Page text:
The name of the series immediately brings to mind the classic 1930s manga Norakuro, about a stray dog that joins a canine-people version of the Imperial Japanese army, learns discipline and valor, and climbs the enlisted ranks.  Little-known in America, it was popular and influential in Japan, with demilitarized versions appearing after World War Two ended.

Noragami is fun adventure-comedy, contrasting Yato’s blunt and sometimes abrasive personality against Hiyori’s naivety and sunniness.  While both of them are eager to help people, Yato is goal-oriented and must be compensated first (even if it is just a nickle) while Hiyori just does it because it’s the right thing to do.  Yukine barely appears in this volume, so a full read on his character is not available here.  The art is decent and conveys the action and mood nicely.

As mentioned, the first story does involve bullying, and there is an element of victim-blaming.  There’s a small amount of incidental fanservice–thankfully, the “camera” does not linger.  And of course there’s a certain amount of fantasy violence.  It should be suitable for junior high readers on up; parents of younger readers should point out why victim-blaming is not useful.

This series was popular enough to get a two-season anime adapation, which I have not seen.   Recommended for fans of shounen fantasy manga.

Comic Book Review: The Shadow Hero

Comic Book Review: The Shadow Hero Story by Gene Luen Yang, Art by Sonny Liew

It is the 1930s, and Hank Chu lives in the Chinatown neighborhood of San Incendio.  He wants a simple, quiet life, working with his father in the family grocery store.  Hank’s mother, on the other hand, has bigger plans.  She’s learned about this new phenomenon called “superheroes” and sees no reason why a Chinese-American kid couldn’t be one.  Specifically Hank.

The Shadow Hero

Despite Hank’s reluctance, his mother drags him into a quest to become a costumed superhero, the Golden Man of Bravery.  It doesn’t work out that well.  But in the wake of tragedy, Hank discovers that he has an amazing legacy after all,  and a new purpose in life.  It’s possible that the Green Turtle may be able to do some good after all.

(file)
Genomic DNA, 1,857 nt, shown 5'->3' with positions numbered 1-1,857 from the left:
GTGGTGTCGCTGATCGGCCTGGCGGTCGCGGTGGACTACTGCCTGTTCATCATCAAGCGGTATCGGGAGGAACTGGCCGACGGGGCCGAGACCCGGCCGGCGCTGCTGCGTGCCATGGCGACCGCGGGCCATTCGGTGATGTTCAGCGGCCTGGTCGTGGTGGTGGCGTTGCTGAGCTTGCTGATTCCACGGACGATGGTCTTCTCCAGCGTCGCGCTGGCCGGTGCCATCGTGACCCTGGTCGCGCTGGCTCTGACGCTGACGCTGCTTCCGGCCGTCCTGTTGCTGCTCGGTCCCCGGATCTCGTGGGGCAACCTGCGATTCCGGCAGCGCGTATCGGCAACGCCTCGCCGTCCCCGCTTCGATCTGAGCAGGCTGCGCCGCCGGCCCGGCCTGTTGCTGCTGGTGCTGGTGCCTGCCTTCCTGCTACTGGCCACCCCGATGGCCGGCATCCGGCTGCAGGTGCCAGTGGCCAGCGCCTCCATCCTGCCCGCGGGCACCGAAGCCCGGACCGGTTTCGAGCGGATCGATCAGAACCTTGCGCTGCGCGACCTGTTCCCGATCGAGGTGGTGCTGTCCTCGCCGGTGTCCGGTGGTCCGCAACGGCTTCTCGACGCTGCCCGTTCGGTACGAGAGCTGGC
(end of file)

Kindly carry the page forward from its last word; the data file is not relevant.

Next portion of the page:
This book came about because Gene Luen Yang, creator of Boxers & Saints, learned about an obscure Golden Age comic book character named the Green Turtle.  An artist named Chu Hing created him as a feature for Blazing Comics.  The short-lived series had a number of peculiarities to it.  Although the Green Turtle operated in China against the Japanese invaders, and had Chinese elements to his costume, it was implied he wasn’t from China.  His face was never fully seen, either turned away from the reader, or covered by something.  And the Green Turtle kept promising to reveal how he became a costumed hero, but was always interrupted.

This created suspicion among comics scholars that Chu Hing intended for the Green Turtle to be of Chinese ancestry, but was not allowed to make this overt by his company’s editorial policy.  Sadly, Chu Hing died in obscurity long before anyone thought to ask.

So, in a feat worthy of Roy Thomas, Gene Luen Yang decided to take the fragments of information available, and weave them into a tale of America’s first Chinese-American superhero.

A great deal of humor and sadness is woven into the action.  A major theme of the story is that appearances can be deceptive.  Hank’s father is not a coward,  Red Center is not a helpless maiden, Ten Grand is not a vaudeville version of Fu Manchu, and a naked face can be the best mask of all.  Hank’s mother moves the early part of the story with her tendency to judge by appearances, and her yearning for more than the disappointments her life has offered.

Hank himself must learn how to be a hero; powers and martial arts training help, and so does motivation, but in the end he must choose wisely and justly to be a true hero.

Racism, both overt and unintentional, is a recurring problem in the setting.  Even Green Turtle’s police contact, Detective Lawful, is not as free of prejudice as he’d like to be.  There’s also some crude sexual references, so parents may want to screen the book before allowing readers below junior high or so to read it  Certainly they will want to talk to their children about inappropriate language and behavior modeled by some of the characters.

That said, this is a worthy addition to the ranks of still rare Asian-American superheroic fiction.  I highly recommend it to comics fans looking for something a little different.